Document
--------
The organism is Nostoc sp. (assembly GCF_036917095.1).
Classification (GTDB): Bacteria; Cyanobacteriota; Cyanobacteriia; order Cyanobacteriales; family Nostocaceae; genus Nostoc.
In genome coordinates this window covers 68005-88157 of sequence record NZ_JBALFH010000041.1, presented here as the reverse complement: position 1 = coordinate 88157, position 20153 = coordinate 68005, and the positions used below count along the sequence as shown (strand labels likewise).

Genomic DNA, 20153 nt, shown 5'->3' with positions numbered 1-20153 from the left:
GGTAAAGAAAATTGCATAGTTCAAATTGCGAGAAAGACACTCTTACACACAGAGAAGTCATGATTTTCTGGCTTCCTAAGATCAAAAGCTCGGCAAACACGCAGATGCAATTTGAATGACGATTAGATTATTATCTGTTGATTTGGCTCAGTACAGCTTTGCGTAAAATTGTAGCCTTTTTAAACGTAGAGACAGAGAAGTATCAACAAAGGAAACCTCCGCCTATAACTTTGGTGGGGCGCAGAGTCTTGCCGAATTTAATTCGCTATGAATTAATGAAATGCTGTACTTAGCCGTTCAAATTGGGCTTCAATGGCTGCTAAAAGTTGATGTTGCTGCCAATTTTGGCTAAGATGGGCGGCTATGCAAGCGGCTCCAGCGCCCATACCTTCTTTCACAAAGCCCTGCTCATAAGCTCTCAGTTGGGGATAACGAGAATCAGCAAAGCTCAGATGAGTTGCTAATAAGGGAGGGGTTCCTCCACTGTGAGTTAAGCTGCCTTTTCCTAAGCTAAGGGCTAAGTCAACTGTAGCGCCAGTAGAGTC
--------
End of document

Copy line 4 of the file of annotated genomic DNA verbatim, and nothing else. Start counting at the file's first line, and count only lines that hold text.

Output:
Genomic DNA, 20153 nt, shown 5'->3' with positions numbered 1-20153 from the left: